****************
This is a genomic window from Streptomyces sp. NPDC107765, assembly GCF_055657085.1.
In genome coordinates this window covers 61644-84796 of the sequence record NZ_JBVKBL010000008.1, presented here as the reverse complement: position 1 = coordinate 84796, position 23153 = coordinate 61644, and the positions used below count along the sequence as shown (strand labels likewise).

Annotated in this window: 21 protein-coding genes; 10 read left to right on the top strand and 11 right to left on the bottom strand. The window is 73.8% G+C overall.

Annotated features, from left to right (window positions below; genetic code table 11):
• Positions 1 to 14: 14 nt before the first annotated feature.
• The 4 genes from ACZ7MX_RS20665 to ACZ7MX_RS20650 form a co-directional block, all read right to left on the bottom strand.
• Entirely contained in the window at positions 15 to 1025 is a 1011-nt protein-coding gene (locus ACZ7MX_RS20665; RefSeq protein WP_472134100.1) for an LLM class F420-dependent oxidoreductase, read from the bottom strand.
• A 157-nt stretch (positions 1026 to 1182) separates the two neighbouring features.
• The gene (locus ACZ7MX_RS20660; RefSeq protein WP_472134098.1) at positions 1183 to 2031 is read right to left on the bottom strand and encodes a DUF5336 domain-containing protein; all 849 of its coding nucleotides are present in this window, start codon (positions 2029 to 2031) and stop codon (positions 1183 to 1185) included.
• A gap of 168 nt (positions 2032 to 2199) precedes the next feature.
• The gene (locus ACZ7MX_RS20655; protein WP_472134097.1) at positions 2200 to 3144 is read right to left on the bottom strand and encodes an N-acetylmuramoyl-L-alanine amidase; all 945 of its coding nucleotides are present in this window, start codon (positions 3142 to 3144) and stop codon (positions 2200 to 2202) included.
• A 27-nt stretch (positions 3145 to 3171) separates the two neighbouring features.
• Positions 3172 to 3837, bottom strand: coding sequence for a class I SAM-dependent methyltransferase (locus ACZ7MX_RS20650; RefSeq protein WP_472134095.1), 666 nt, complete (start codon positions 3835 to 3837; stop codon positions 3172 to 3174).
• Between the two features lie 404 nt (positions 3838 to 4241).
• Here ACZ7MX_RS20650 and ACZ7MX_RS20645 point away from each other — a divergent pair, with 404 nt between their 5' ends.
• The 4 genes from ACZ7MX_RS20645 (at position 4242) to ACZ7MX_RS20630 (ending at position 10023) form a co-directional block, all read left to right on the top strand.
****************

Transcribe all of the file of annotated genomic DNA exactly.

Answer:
This is a genomic window from Streptomyces sp. NPDC107765, assembly GCF_055657085.1.
In genome coordinates this window covers 61644-84796 of the sequence record NZ_JBVKBL010000008.1, presented here as the reverse complement: position 1 = coordinate 84796, position 23153 = coordinate 61644, and the positions used below count along the sequence as shown (strand labels likewise).

Annotated in this window: 21 protein-coding genes; 10 read left to right on the top strand and 11 right to left on the bottom strand. The window is 73.8% G+C overall.

Annotated features, from left to right (window positions below; genetic code table 11):
• Positions 1 to 14: 14 nt before the first annotated feature.
• The 4 genes from ACZ7MX_RS20665 to ACZ7MX_RS20650 form a co-directional block, all read right to left on the bottom strand.
• Entirely contained in the window at positions 15 to 1025 is a 1011-nt protein-coding gene (locus ACZ7MX_RS20665; RefSeq protein WP_472134100.1) for an LLM class F420-dependent oxidoreductase, read from the bottom strand.
• A 157-nt stretch (positions 1026 to 1182) separates the two neighbouring features.
• The gene (locus ACZ7MX_RS20660; RefSeq protein WP_472134098.1) at positions 1183 to 2031 is read right to left on the bottom strand and encodes a DUF5336 domain-containing protein; all 849 of its coding nucleotides are present in this window, start codon (positions 2029 to 2031) and stop codon (positions 1183 to 1185) included.
• A gap of 168 nt (positions 2032 to 2199) precedes the next feature.
• The gene (locus ACZ7MX_RS20655; protein WP_472134097.1) at positions 2200 to 3144 is read right to left on the bottom strand and encodes an N-acetylmuramoyl-L-alanine amidase; all 945 of its coding nucleotides are present in this window, start codon (positions 3142 to 3144) and stop codon (positions 2200 to 2202) included.
• A 27-nt stretch (positions 3145 to 3171) separates the two neighbouring features.
• Positions 3172 to 3837, bottom strand: coding sequence for a class I SAM-dependent methyltransferase (locus ACZ7MX_RS20650; RefSeq protein WP_472134095.1), 666 nt, complete (start codon positions 3835 to 3837; stop codon positions 3172 to 3174).
• Between the two features lie 404 nt (positions 3838 to 4241).
• Here ACZ7MX_RS20650 and ACZ7MX_RS20645 point away from each other — a divergent pair, with 404 nt between their 5' ends.
• The 4 genes from ACZ7MX_RS20645 (at position 4242) to ACZ7MX_RS20630 (ending at position 10023) form a co-directional block, all read left to right on the top strand.